Historisches Seminar



The "Wild Nineties" in myth. Trauma, nostalgia and political bogeymen in the pop-cultural discourse on the first post-Soviet decade

Dissertationsprojekt von Paul Primbs

Betreuer: Prof. Dr. Martin Schulze Wessel


The "wild nineties" have an important function in Russian public discourse. Crime, violence, decay, anarchy and economic hardship are the attributes with which this period is often associated. Nevertheless, there are narratives that draw an alternative picture of the nineties as an era of youth, freedom, cultural prosperity and democracy. This dissertation project explores the construction of the nineties in Russian public discourse from 1999-2022, focusing on pop cultural sources: Feature films, TV series and novels. A central argument is that a remarkable discursive narrowing has taken place: In the 1990s itself, post-Soviet Russian society was overwhelmed by Discursive Plurality. In the early artistic works about the era, various social themes were negotiated on the basis of this overload of meaning. Various symbols were used to weave the myth of the wild nineties. Since then, this myth has dominated the discourse on the nineties and led to the marginalization of alternative narratives about the first post-Soviet decade.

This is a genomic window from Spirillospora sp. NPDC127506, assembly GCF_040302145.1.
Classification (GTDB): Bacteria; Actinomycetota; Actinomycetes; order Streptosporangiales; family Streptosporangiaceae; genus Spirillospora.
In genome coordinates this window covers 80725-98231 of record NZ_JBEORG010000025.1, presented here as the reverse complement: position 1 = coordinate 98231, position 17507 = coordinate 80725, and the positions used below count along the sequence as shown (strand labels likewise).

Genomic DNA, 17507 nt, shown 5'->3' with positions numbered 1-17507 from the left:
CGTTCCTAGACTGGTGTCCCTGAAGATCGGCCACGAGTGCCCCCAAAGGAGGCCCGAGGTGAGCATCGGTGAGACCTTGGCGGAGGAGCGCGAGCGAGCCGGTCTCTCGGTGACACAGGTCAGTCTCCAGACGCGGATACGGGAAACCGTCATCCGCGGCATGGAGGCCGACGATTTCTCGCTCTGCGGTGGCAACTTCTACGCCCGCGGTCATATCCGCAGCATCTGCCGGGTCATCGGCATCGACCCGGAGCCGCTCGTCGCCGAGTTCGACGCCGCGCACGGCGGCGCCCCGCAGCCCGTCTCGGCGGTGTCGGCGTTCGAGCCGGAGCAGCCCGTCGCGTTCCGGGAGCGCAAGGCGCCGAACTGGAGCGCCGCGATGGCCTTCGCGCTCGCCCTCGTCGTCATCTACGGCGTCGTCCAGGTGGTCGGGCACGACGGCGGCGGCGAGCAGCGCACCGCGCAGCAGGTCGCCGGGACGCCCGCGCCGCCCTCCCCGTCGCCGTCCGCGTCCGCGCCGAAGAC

Furthermore, the 1990s can be understood as a prism through which various aspects of public discourse in post-Soviet Russia are viewed. The emphasis on the, partly implicit, presence of the Soviet in the pop-cultural discourse on the nineties is a main focus of the dissertation project. Soviet nostalgia can be analyzed based on the depiction of processes of deconstruction of Soviet values, aesthetic references to the vanished Soviet Union and narratives about the Soviet childhood and youth of the characters in the sources. At the same time, the depiction of youth culture, freedoms and transgressions might create a negative image of the Soviet legacy.
The second focus of the project deals with the question of the extent to which the construction of the collective trauma of the 1990s was and is a political project. The fear of a return to the "chaos of the wild nineties" constitutes a significant political potential for the current regime of the Russian Federation, which is actively exploiting it for propaganda purposes. However, it is questionable whether a top-down approach, which views collective trauma as the result of identity politics, is expedient. The project seeks to place the discursive development in a broader context and thus complement existing political science research.